Kubernetes runs on Google technology. Before Kubernetes, Google used an even more complex system called Borg, which ran all of Google’s wide array of services like Google Maps and Gmail. Kubernetes aims to accomplish this enormous task, this time for container systems. Here’s why you should use it to Dockerize your applications.
When applications are tested, developers move them from one environment to another to check that they run accordingly. Of course, this means setting up all kinds of test environments with varying security and network settings, as well as multiple operating systems.
By packaging development environments in containers, you do away with infrastructure differences altogether. Since each container would contain all you need to run an app, developers may deploy applications consistently, rapidly, and reliably. Containers are also lighter than virtual machines, consumes fewer resources, and can be installed anywhere. Hence, usage of container services like Docker have gone through the roof.
But with Kubernetes, Docker is doubly useful.
Supporting Container Systems
The difference between Kubernetes and Docker is that the former is a container management tool. As a container system, Docker can modularise applications into smaller parts. But you still want to manage, monitor, and integrate these parts. You will want to track them for resource usage and allocate more where needed. Which is what Kubernetes does.
Kubernetes architecture organises and co-locates the containers into logical units called pods. They share resources such as IP addresses, file systems, and storage. You don’t have to stuff a container image with too many objects, making it lighter and more manageable.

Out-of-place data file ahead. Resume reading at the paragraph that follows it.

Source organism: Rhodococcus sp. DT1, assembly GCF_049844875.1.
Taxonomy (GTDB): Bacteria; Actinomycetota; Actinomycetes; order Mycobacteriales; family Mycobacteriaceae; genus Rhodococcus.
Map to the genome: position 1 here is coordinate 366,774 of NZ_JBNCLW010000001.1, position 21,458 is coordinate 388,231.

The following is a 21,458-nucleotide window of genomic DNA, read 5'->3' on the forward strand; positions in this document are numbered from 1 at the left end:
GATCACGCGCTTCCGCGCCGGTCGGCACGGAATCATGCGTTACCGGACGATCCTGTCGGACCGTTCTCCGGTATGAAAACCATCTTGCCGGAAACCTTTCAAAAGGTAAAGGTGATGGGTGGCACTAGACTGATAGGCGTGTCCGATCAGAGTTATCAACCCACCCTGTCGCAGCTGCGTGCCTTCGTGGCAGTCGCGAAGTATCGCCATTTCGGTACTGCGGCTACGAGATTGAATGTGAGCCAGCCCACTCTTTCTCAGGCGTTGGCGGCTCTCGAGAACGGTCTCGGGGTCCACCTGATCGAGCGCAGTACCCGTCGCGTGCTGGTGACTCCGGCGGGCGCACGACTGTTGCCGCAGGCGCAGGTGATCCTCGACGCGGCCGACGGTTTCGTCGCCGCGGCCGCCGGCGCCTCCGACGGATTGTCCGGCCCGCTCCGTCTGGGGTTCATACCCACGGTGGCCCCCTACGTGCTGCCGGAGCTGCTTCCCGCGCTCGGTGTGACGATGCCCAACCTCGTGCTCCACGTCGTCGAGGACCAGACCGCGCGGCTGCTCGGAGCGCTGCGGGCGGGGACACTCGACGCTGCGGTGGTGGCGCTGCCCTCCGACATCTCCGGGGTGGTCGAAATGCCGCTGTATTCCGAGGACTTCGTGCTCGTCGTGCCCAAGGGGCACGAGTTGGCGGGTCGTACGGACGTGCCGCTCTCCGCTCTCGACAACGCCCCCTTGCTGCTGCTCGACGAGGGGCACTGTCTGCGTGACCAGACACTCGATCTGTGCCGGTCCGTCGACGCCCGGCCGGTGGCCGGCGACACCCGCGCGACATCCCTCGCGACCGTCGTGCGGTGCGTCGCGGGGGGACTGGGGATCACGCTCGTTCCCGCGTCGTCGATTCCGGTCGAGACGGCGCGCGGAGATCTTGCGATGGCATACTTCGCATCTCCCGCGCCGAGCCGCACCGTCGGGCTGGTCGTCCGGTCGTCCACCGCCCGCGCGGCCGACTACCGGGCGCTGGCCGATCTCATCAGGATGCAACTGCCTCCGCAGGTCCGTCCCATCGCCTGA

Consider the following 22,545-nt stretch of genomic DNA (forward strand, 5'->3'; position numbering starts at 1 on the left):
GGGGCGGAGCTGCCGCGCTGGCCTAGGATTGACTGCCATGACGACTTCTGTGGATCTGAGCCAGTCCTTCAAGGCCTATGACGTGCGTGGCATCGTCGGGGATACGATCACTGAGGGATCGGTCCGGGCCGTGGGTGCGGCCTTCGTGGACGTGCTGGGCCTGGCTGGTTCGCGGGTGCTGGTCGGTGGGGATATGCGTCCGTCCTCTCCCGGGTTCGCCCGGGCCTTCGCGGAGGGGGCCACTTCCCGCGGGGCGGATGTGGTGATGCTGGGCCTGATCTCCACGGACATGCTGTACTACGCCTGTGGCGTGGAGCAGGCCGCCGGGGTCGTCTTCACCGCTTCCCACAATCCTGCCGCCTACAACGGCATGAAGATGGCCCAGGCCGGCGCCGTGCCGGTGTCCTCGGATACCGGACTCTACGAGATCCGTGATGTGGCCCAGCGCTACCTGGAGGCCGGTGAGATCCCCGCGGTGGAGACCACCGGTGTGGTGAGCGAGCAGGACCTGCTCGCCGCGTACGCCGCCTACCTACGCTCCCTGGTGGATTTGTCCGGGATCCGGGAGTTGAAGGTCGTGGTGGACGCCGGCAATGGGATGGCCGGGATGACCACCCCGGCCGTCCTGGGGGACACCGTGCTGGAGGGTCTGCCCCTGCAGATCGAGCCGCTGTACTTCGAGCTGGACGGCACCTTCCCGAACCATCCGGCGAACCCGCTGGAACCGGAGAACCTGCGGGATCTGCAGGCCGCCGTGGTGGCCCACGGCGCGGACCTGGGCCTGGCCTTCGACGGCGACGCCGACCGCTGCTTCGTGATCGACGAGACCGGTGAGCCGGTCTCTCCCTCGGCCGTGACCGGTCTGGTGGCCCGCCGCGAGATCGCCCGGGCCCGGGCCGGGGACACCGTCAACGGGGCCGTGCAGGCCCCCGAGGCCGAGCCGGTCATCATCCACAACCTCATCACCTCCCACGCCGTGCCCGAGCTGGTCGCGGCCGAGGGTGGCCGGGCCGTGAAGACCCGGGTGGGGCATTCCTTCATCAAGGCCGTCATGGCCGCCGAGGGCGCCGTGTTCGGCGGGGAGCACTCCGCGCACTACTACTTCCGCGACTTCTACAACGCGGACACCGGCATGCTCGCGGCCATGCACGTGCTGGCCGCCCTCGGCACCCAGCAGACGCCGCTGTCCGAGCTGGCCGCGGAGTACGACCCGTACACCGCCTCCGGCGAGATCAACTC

Superior Container Management
Kubernetes Deployment Controller helps ease the management of containers:
Kubernetes is excellent for integration into a Continuous Integration, Continuous Deployment pipeline (CICD). It handles a lot of the heavy lifting required with classic infrastructure as code (IaC) environments. It’s built-in deployment model is very well thought out and used by many clients. The current and recommend way to use deployments is to use the deployment functionality as a controller. The deployment controller defines how an application should be structured (for example a three-tier app) and what pods need to be launched and how they communicate with each other. This allows you to upgrade applications very easily either with a rolling-update functionality or with a simulated blue/green deployment model.
- Scaling – It lets you do first-time deployment of software across pods, and you may scale the deployments in or out as needed. You may even pause and resume a deployment.
- Horizontal Scaling – You may also scale the number of required containers up or down, either manually or automatically, depending on CPU usage.
- Version Control and Upgrading – You may update pods to the latest versions of applications, or you may downgrade as needed.
- Visibility – You can immediately identify successful and failed deployments using status queries. Kubernetes automatically restarts failed containers to the desired state in order to maintain applications. Should a node in the cluster die, then its containers get rescheduled to different nodes.
With Kubernetes, you are not relegated to just using Docker. You may use Kubernetes in conjunction with Azure Container Service, AWS EC2, IBM, RackSpace, and more. Kubernetes also supports a wide variety of applications without setting limits on things like application frameworks and supported language runtimes—if it runs on a container, it should run on Kubernetes. It also supports various types of workloads (stateless, state-ful, data processing).
For a deeper look at Kubernetes architecture, read our introduction to this system and follow this in-depth guide. You can also find a Kubernetes tutorial on running it in AWS. Finally, if you would like to get your enterprise started on Kubernetes, read about how you can do at our PolarSeven webpage.